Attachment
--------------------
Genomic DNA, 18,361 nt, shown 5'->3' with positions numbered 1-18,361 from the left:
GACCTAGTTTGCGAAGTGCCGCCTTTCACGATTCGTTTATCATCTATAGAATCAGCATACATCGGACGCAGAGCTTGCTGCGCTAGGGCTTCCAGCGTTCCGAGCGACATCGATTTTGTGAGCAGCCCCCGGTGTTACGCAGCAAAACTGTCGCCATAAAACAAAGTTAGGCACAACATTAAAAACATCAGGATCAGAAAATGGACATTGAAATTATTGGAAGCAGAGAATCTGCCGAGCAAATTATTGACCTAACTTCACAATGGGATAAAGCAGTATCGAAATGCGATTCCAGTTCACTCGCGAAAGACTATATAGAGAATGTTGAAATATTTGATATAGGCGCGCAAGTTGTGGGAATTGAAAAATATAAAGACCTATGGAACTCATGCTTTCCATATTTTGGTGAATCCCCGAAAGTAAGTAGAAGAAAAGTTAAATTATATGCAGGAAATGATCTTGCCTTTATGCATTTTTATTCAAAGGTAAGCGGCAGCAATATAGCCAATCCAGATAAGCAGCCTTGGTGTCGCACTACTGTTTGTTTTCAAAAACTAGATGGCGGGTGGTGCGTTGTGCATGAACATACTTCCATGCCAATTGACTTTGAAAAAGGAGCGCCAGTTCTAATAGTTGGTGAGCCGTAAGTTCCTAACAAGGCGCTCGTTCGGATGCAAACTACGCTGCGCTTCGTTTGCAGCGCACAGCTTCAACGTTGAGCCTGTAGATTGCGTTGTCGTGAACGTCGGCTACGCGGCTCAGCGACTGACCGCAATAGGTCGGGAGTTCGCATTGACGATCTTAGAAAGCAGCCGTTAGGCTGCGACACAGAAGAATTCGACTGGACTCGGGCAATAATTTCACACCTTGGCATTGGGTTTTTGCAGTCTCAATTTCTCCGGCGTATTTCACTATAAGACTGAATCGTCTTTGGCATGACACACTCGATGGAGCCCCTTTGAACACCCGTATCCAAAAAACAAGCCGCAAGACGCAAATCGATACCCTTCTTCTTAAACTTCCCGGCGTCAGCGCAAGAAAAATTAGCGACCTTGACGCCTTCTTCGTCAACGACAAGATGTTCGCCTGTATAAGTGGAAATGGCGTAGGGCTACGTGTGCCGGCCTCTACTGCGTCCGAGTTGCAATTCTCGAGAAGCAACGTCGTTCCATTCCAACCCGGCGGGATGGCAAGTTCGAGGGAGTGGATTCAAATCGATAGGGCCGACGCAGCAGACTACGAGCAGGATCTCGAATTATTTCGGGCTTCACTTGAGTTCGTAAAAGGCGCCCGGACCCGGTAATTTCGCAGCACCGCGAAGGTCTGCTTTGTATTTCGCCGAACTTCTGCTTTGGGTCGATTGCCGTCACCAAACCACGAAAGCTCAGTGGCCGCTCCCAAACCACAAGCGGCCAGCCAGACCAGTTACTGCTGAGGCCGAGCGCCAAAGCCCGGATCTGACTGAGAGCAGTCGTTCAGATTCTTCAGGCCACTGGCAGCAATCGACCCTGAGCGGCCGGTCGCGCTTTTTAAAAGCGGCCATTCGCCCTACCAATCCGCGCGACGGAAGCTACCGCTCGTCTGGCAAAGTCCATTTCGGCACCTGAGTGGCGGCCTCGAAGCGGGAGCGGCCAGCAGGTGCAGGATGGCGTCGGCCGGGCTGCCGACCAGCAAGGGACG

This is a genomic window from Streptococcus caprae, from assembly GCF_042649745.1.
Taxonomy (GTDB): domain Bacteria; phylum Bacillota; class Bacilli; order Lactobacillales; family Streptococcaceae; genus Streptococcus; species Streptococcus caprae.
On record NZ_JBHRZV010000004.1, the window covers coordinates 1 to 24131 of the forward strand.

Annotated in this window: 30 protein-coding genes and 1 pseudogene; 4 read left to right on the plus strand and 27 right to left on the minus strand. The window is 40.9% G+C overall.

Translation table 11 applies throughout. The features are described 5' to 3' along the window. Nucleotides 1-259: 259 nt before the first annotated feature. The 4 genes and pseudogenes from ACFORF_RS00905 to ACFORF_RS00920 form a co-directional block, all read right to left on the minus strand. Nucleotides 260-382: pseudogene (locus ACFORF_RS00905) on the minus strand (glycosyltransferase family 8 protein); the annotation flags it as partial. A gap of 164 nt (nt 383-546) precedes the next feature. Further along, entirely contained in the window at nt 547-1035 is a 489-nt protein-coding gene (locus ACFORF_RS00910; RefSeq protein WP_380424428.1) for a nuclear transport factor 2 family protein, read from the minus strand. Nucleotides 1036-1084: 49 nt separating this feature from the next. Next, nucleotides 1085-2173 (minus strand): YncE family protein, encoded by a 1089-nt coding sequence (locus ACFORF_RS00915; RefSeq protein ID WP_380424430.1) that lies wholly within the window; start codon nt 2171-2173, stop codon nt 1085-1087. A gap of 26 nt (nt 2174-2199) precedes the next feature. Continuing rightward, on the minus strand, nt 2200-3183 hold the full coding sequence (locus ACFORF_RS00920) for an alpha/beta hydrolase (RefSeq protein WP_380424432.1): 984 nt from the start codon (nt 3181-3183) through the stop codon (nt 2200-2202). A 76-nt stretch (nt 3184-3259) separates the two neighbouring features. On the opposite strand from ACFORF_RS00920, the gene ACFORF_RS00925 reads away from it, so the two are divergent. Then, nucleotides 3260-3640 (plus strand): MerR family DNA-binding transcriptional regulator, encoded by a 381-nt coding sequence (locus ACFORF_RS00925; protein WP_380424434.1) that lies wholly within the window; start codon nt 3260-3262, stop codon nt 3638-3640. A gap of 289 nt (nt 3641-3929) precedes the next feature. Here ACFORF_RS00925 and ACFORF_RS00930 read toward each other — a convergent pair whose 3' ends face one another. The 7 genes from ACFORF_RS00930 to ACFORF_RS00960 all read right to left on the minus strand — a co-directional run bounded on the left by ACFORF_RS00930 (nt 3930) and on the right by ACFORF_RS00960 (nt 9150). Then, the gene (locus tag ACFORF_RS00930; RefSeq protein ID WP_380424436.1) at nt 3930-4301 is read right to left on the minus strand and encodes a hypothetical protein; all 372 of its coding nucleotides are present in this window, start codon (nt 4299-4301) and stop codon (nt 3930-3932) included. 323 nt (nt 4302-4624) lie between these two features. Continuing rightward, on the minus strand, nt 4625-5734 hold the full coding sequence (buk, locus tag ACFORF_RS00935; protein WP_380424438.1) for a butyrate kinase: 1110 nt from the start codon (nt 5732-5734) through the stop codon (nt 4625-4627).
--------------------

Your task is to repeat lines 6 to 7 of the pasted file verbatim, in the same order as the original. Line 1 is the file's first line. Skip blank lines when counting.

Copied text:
Annotated in this window: 30 protein-coding genes and 1 pseudogene; 4 read left to right on the plus strand and 27 right to left on the minus strand. The window is 40.9% G+C overall.

Translation table 11 applies throughout. The features are described 5' to 3' along the window. Nucleotides 1-259: 259 nt before the first annotated feature. The 4 genes and pseudogenes from ACFORF_RS00905 to ACFORF_RS00920 form a co-directional block, all read right to left on the minus strand. Nucleotides 260-382: pseudogene (locus ACFORF_RS00905) on the minus strand (glycosyltransferase family 8 protein); the annotation flags it as partial. A gap of 164 nt (nt 383-546) precedes the next feature. Further along, entirely contained in the window at nt 547-1035 is a 489-nt protein-coding gene (locus ACFORF_RS00910; RefSeq protein WP_380424428.1) for a nuclear transport factor 2 family protein, read from the minus strand. Nucleotides 1036-1084: 49 nt separating this feature from the next. Next, nucleotides 1085-2173 (minus strand): YncE family protein, encoded by a 1089-nt coding sequence (locus ACFORF_RS00915; RefSeq protein ID WP_380424430.1) that lies wholly within the window; start codon nt 2171-2173, stop codon nt 1085-1087. A gap of 26 nt (nt 2174-2199) precedes the next feature. Continuing rightward, on the minus strand, nt 2200-3183 hold the full coding sequence (locus ACFORF_RS00920) for an alpha/beta hydrolase (RefSeq protein WP_380424432.1): 984 nt from the start codon (nt 3181-3183) through the stop codon (nt 2200-2202). A 76-nt stretch (nt 3184-3259) separates the two neighbouring features. On the opposite strand from ACFORF_RS00920, the gene ACFORF_RS00925 reads away from it, so the two are divergent. Then, nucleotides 3260-3640 (plus strand): MerR family DNA-binding transcriptional regulator, encoded by a 381-nt coding sequence (locus ACFORF_RS00925; protein WP_380424434.1) that lies wholly within the window; start codon nt 3260-3262, stop codon nt 3638-3640. A gap of 289 nt (nt 3641-3929) precedes the next feature. Here ACFORF_RS00925 and ACFORF_RS00930 read toward each other — a convergent pair whose 3' ends face one another. The 7 genes from ACFORF_RS00930 to ACFORF_RS00960 all read right to left on the minus strand — a co-directional run bounded on the left by ACFORF_RS00930 (nt 3930) and on the right by ACFORF_RS00960 (nt 9150). Then, the gene (locus tag ACFORF_RS00930; RefSeq protein ID WP_380424436.1) at nt 3930-4301 is read right to left on the minus strand and encodes a hypothetical protein; all 372 of its coding nucleotides are present in this window, start codon (nt 4299-4301) and stop codon (nt 3930-3932) included. 323 nt (nt 4302-4624) lie between these two features. Continuing rightward, on the minus strand, nt 4625-5734 hold the full coding sequence (buk, locus tag ACFORF_RS00935; protein WP_380424438.1) for a butyrate kinase: 1110 nt from the start codon (nt 5732-5734) through the stop codon (nt 4625-4627).